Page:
where R2 represents
For synthesis of the comb body (not including sidechains), the concentration of beta cyanoethylphosphoramidite monomers was 0.1 M for A, C, G and T, 0.15 M for the branching site monomer E, and 0.2 M for PHOSTEL™ reagent (DMT—O—CH2CH2—(SO2)—CH2CH2—O—P(—N(iPr)2)(—O—CH2CH2CN) wherein DMT is dimethoxytrityl and iPr is isopropyl). Detritylation was done with 3% trichloroacetic acid in methylene chloride using stepped flowthrough for the duration of the deprotection. At the conclusion the 5′ DMT was replaced with an acetyl group.
Cleavable linker R and six base sidechain extensions of the formula 3′-RGTCAGTp (SEQ ID NO:1) were synthesized at each branching monomer site as follows. The base protecting group removal (R2 in the formula above) was performed manually while retaining the CPG support in the same column used for synthesizing the comb body. In the case of R2=levulinyl, a solution of 0.5 M hydrazine hydrate in pyridine/glacial acetic acid (1:1 v/v) was introduced and kept in contact with the CPG support for 90 min with renewal of the liquid every 15 min, followed by extensive washing with pyridine/glacial acetic acid (1:1 v/v) and then by acetonitrile. After the deprotection the cleavable linker R and six base sidechain extensions were added using a 6.4 cycle.
In these syntheses the concentration of phosphoramidites was 0.1 M (except 0.2 M R and PHOSTEL™ reagent (DMT—O—CH2CH2—(SO2)—CH2CH2—O—P(—N(iPr)2)(—O—CH2CH2CN) wherein DMT is dimethoxytrityl and iPr is isopropyl); R was 2-(4-(4-(2-Dimethoxytrityloxy)ethyl-)phenoxy 2,3-di(benzoyloxy)-butyloxy)phenyl)ethyl-2-cyanoethyl-N,N-diisopropylphosphoramidite).
Detritylation is effected with a solution of 3% trichloroacetic acid in methylene chloride using continuous flowthrough, followed by a rinse solution of toluene/chloromethane (1:1 v/v). Branched polynucleotide chains were removed from the solid supports automatically in the 380B using the cycle “CE NH3.” The ammonium hydroxide solution was collected in 4 ml screw-capped Wheaton vials and heated at 60° C. for 12 hr to remove all base-protecting groups. After cooling to room temperature the solvent was removed in a Speed-Vac evaporator and the residue dissolved in 100 μl water.
3′ backbone extensions (segment A), sidechain extensions and ligation template/linkers of the following structures were also made using the automatic synthesizer:
3′ Backbone extension
Ligation template for linking 3′ backbone extension
Ligation tem-plate for linking sidechain extension
The crude comb body was purified by a standard polyacrylamide gel (7% with 7 M urea and 1×TBE running buffer) method.
The 3′ backbone extension and the sidechain extensions were ligated to the comb body as follows. The comb body (4 pmole/μl), 3′ backbone extension (6.25 pmole/μl), sidechain extension (93.75 pmole/μl), sidechain linking template (75 pmoles/μl) and backbone linking template (5 pmole/μl) were combined in 1 mM ATP/ 5 mM DTT/50 mM Tris-HCl, pH 8.0/10 mM MgCl2/2 mM spermidine, with 0.5 units/μl T4 polynucleotide kinase. The mixture was incubated at 37° C. for 2 hr, then heated in a water bath to 95° C., and then slowly cooled to below 35° C. over a 1 hr period. 2 mM ATP, 10 mM DTT, 14% polyethylene glycol, and 0.21 units/μl T4 ligase were added, and the mixture incubated for 16-24 hr at 23° C. The DNA was precipitated in NaCl/ethanol, resuspended in water, and subjected to a second ligation as follows. The mixture was adjusted to 1 mM ATP, 5 mM DTT, 14% polyethylene glycol, 50 mM Tris-HCl, pH 7.5, 10 mM MgCl2, 2 mM spermidine, 0.5 units/μl T4 polynucleotide kinase, and 0.21 units/μl T4 ligase were added, and the mixture incubated at 23° C. for 16-24 hr. Ligation products were then purified by polyacrylamide gel electrophoresis.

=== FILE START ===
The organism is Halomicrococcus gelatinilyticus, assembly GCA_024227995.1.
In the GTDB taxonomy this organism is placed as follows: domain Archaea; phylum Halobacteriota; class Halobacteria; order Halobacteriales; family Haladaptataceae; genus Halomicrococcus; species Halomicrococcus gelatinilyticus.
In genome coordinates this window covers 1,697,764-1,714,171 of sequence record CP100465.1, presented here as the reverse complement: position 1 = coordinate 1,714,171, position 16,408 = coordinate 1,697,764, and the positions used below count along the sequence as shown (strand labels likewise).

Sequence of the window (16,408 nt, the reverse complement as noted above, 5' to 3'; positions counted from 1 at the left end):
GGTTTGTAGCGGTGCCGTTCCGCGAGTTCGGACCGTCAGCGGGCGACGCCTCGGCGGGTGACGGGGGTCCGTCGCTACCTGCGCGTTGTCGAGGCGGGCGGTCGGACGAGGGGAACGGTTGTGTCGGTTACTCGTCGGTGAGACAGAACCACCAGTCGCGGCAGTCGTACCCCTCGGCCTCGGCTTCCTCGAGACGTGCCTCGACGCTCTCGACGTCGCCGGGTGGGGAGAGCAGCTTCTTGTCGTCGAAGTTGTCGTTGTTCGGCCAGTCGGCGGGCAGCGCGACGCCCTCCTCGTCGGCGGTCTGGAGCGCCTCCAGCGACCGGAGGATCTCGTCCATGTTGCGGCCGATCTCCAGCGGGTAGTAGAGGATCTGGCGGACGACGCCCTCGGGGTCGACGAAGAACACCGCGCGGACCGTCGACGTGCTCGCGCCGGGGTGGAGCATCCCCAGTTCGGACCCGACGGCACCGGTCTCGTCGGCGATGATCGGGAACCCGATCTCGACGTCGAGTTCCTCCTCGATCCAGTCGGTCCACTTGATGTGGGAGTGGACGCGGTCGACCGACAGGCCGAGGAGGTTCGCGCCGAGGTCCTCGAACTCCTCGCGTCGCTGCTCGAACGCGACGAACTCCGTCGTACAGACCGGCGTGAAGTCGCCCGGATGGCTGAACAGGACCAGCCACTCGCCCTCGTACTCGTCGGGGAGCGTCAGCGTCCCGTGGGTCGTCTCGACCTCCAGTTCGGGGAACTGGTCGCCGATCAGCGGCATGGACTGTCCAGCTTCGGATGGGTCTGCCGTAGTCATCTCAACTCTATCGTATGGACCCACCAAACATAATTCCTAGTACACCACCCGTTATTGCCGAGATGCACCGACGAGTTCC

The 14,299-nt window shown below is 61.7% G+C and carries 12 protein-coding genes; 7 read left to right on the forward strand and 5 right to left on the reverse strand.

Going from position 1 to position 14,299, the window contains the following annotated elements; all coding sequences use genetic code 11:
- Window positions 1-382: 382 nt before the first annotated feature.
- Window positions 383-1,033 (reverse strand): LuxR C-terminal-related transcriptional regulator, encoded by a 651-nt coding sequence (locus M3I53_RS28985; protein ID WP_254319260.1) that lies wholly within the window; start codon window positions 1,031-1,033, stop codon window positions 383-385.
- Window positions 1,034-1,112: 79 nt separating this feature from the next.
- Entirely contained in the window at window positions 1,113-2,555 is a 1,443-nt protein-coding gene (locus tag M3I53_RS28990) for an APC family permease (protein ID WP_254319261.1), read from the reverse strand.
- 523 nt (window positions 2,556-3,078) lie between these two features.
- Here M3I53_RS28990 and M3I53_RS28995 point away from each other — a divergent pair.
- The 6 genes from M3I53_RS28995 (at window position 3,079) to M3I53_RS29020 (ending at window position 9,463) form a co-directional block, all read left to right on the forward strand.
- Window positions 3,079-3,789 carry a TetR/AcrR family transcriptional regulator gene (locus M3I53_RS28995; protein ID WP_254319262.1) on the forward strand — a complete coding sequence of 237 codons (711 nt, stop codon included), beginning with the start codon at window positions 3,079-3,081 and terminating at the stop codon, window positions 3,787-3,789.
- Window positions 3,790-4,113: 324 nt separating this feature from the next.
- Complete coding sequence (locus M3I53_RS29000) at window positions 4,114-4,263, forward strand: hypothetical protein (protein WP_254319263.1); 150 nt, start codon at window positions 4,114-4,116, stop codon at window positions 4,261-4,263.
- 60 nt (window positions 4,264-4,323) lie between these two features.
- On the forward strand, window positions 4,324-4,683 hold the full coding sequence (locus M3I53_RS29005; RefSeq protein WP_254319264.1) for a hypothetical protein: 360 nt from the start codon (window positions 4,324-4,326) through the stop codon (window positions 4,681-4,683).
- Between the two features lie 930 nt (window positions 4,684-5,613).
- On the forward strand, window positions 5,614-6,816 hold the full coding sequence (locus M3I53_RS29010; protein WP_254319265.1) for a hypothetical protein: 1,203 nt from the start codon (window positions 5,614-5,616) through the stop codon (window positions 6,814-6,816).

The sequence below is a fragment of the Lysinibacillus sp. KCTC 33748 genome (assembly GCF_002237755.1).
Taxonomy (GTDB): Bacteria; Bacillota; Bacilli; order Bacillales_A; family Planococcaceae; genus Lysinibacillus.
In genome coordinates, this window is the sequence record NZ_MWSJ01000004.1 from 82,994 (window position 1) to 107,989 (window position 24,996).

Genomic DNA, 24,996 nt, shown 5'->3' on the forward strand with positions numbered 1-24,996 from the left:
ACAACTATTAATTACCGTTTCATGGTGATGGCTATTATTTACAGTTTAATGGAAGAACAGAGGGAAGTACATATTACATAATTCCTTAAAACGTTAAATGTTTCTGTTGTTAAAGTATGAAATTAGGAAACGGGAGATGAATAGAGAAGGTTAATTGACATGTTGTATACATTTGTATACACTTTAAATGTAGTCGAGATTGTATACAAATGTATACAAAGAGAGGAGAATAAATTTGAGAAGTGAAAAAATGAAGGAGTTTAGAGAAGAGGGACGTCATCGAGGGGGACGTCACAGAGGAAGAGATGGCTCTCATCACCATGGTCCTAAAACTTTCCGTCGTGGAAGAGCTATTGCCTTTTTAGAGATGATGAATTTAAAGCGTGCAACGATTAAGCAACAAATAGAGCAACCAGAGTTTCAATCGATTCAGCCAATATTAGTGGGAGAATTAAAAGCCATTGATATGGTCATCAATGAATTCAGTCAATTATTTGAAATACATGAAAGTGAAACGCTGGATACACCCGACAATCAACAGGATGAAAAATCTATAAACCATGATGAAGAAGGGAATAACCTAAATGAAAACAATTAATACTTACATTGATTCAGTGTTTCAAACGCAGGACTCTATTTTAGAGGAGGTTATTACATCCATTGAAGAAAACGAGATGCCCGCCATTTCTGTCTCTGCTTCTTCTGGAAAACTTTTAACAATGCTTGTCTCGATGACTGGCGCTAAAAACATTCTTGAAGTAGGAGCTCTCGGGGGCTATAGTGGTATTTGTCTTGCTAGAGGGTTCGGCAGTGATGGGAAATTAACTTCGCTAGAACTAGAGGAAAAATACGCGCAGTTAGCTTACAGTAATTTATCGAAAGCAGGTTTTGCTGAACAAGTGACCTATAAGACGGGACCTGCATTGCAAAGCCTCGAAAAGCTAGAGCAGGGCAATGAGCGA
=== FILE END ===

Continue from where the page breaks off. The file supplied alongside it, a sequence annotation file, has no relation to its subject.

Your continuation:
After ligation and purification, a portion of the product was labeled with 32P and subjected to cleavage at the site of R achieved by oxidation with aqueous NaIo4 for 1 hr. The sample was then analyzed by PAGE to determine the number of sidechain extensions incorporated by quantitating the radioactive label in the bands on the gel. The product was found to have a total of 45 labeled probe binding sites.
A “15×3” amplified solution phase nucleic acid sandwich hybridization assay format is used in this assay. The “15×3” designation derives from the fact that the format employs two multimers: (1) an amplifier probe having a first segment (A) that binds to HTLV-1 and a second segment (B) that hybridizes to (2) an amplifier multimer having a first segment (B*) that hybridizes to the segment (B) and fifteen iterations of a segment (C), wherein segment C hybridizes to three labeled oligonucleotides.
The amplifier and capture probe segments and their respective names used in this assay are as follows.
HTLV.7 (SEQ ID NO:6) GGTCTGGGTGTCAAYCTGGGCTTTAATTACGGG
HTLV.8 (SEQ ID NO:7) ATCTAGTARAGCTTCGATAGTCTTTGGGTGGCT
HTLV.9 (SEQ ID NO:8) GGCTATCGGAAGGACTGTCATGTCTGCTCCTGT
HTLV.10 (SEQ ID NO:9) TGTRTTTTTGAGGGGAGTATTACTTGAGAACAA
HTLV.11 (SEQ ID NO:10) ATCTTGGGTTTGGCCCCCTGCCCCTAAYACGGA
HTLV.12 (SEQ ID NO:11) TATTAGCACAGGAAGGGAGGTGAGCTTAAAGTG
HTLV.13 (SEQ ID NO:12) TAAAACAATAGGCGTYGTCCGGAAAGGGAGGCG
HTLV.14 (SEQ ID NO:13) CYAGTTGTTTTTGGTATCAACTAGGCAAGATGT
HTLV.15 (SEQ ID NO:14) GCATTGTTGTAAGGCATCRCGACCTATGATGGC
HTLV.16 (SEQ ID NO:15) CCYTTTTGCCTCAGGGAGGTACAGGACGCCYTG
HTLV.17 (SEQ ID NO:16) RGCTGGCGCCTGTATTGGCAAGATTACAGGCGG
HTLV.18 (SEQ ID NO:17) GGGGGGCCTTGGGAGGTGTTCTAGYCCAAGGAC
HTLV.19 (SEQ ID NO:18) GGCGTTCTGGTTTAAAGGGAACTGGCTGATTTS